Both during surface boiling and conventional convective heat exchange, the principal thermal resistance is a very thin layer of liquid called the boundary layer. The boiling process turbulizes heavily the boundary layer of the liquid and contributes to an increased intensity of heat exchange between the liquid and the wall. Heat transfer during boiling also depends on pressure. Experimental data on heat transfer during surface boiling of water is proportional to p0.35 in the minor subcooling region and to p 0.25 in the major subcooling region.

Fig. 5 confirms that the data from all experiments with surface boiling and convective heat exchange fits quite well into one common straight line, which coincides with that of convective heat exchange since heat transfer during convective heat exchange was taken as standard for determining heat transfer during surface boiling (Poletavkin and Shapkin 1958).

Fig. 6 shows experimental data in (Poletavkin and Shapkin 1958, Rassokhin et al. 1963, Remizov 2006), which, as shown in (Remizov 2006), are described well by the expression


There is almost no difference between surface boiling and developed boiling with Δtsub ≤ 15 °C, so there is a major scatter of experimental data observed in the plots in this region (Remizov 2006).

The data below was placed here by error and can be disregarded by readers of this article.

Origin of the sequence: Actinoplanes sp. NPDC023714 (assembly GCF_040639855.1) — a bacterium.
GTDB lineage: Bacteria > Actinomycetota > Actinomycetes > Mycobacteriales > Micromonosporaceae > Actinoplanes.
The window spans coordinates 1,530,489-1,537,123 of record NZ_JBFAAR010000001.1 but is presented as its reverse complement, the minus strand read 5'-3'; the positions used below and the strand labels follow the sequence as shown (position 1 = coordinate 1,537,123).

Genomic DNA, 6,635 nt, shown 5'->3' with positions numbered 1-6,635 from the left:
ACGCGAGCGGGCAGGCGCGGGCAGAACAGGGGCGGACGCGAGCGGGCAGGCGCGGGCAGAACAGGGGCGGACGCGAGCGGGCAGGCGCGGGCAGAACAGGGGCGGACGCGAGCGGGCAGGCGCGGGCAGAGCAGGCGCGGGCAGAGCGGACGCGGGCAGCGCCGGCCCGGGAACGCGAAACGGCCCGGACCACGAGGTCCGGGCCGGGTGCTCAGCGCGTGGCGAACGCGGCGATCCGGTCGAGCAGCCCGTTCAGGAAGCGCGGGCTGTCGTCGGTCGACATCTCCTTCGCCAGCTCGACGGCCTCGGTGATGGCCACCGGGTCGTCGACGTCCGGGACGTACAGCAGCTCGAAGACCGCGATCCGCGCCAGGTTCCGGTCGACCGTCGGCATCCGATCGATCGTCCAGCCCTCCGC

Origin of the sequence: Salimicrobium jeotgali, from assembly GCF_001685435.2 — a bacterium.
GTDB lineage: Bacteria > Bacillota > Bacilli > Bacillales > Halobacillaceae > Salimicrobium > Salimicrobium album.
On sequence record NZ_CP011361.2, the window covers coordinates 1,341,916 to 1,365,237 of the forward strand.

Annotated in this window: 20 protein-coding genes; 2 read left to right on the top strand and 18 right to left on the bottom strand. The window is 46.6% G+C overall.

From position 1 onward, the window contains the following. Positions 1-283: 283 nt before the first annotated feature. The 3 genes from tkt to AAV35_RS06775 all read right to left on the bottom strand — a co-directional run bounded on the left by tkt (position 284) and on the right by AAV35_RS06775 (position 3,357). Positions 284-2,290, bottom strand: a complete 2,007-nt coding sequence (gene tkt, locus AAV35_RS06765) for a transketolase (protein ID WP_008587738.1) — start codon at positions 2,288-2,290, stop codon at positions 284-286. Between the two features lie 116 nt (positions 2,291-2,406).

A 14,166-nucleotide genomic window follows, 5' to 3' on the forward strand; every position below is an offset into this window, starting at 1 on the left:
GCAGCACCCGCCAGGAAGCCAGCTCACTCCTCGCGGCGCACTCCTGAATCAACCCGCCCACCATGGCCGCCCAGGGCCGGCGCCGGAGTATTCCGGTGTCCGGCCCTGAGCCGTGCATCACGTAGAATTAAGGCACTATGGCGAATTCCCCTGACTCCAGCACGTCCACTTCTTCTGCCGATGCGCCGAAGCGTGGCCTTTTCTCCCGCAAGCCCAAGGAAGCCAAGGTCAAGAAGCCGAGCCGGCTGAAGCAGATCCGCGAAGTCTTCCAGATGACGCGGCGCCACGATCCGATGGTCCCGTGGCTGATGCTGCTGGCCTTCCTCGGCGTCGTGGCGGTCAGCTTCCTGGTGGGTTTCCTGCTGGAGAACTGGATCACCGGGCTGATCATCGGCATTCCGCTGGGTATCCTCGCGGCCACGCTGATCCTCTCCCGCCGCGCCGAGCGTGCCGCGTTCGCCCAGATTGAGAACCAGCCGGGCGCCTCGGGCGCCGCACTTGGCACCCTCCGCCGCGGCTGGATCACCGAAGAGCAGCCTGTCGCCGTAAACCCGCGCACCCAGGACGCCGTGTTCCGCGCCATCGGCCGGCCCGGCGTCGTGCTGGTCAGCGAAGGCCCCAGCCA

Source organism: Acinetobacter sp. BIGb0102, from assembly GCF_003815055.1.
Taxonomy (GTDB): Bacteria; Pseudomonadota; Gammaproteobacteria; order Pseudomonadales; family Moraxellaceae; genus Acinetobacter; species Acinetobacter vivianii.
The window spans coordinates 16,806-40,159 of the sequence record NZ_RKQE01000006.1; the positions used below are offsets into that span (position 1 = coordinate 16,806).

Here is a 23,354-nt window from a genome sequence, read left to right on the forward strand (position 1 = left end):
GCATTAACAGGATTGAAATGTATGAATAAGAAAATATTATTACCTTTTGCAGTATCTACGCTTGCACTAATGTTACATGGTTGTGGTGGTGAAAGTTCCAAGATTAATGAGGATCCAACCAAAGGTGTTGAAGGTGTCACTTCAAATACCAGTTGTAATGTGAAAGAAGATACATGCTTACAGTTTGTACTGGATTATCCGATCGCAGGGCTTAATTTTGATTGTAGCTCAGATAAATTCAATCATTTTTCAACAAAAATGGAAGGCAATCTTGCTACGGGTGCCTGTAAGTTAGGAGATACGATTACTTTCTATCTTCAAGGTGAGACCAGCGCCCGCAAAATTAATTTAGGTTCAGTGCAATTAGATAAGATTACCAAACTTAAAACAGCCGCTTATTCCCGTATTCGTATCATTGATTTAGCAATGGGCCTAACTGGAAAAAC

Figure 3. 

Critical heat flux as a function of mass void fraction (Freon-12, р = 14.7 MPa, ρw = 4000 kg/(m2·s)).

Figure 4. 

Critical heat flux as a function of mass void fraction (water, р = 14.7 MPa, ρw = 4000 kg/(m2·s)).

Figure 5. 

Heat transfer during surface boiling of water. The left ordinate axis Ξ / 0.49 corresponds to major subcooling (light markers). Right axis Ξ / 0.095: subcooling does not affect heat transfer or affects it slightly (black markers). Ξ = Nuboil×(Re×∆tsub)0.63/[Pr0.43(Prliq/Prwall)0.25q0.7p0.25]. Pressure markers: circle – 7 ATA; triangle – 16 ATA; square – 41 ATA.